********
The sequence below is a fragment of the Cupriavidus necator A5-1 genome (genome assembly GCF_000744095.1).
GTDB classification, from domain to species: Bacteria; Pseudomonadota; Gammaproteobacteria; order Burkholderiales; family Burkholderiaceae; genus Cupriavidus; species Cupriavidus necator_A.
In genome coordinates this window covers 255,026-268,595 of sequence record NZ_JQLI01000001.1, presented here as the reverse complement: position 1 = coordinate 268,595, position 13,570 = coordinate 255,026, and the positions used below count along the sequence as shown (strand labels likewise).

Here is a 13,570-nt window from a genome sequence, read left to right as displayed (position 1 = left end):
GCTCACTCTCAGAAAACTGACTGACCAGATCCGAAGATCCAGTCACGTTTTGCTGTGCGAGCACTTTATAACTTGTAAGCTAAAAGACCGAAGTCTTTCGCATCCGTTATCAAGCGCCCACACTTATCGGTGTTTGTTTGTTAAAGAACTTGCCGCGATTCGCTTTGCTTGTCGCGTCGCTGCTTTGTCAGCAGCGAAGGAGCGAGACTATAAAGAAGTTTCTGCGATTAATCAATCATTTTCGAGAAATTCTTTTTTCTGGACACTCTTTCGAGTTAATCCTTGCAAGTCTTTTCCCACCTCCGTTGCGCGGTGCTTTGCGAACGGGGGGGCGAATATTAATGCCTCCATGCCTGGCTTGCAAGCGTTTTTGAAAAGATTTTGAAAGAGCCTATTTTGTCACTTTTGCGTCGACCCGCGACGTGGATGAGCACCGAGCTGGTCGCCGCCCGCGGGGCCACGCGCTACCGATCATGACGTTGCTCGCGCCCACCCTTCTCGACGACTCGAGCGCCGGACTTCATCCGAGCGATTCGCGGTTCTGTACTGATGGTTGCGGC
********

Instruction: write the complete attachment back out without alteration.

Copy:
The sequence below is a fragment of the Cupriavidus necator A5-1 genome (genome assembly GCF_000744095.1).
GTDB classification, from domain to species: Bacteria; Pseudomonadota; Gammaproteobacteria; order Burkholderiales; family Burkholderiaceae; genus Cupriavidus; species Cupriavidus necator_A.
In genome coordinates this window covers 255,026-268,595 of sequence record NZ_JQLI01000001.1, presented here as the reverse complement: position 1 = coordinate 268,595, position 13,570 = coordinate 255,026, and the positions used below count along the sequence as shown (strand labels likewise).

Here is a 13,570-nt window from a genome sequence, read left to right as displayed (position 1 = left end):
GCTCACTCTCAGAAAACTGACTGACCAGATCCGAAGATCCAGTCACGTTTTGCTGTGCGAGCACTTTATAACTTGTAAGCTAAAAGACCGAAGTCTTTCGCATCCGTTATCAAGCGCCCACACTTATCGGTGTTTGTTTGTTAAAGAACTTGCCGCGATTCGCTTTGCTTGTCGCGTCGCTGCTTTGTCAGCAGCGAAGGAGCGAGACTATAAAGAAGTTTCTGCGATTAATCAATCATTTTCGAGAAATTCTTTTTTCTGGACACTCTTTCGAGTTAATCCTTGCAAGTCTTTTCCCACCTCCGTTGCGCGGTGCTTTGCGAACGGGGGGGCGAATATTAATGCCTCCATGCCTGGCTTGCAAGCGTTTTTGAAAAGATTTTGAAAGAGCCTATTTTGTCACTTTTGCGTCGACCCGCGACGTGGATGAGCACCGAGCTGGTCGCCGCCCGCGGGGCCACGCGCTACCGATCATGACGTTGCTCGCGCCCACCCTTCTCGACGACTCGAGCGCCGGACTTCATCCGAGCGATTCGCGGTTCTGTACTGATGGTTGCGGC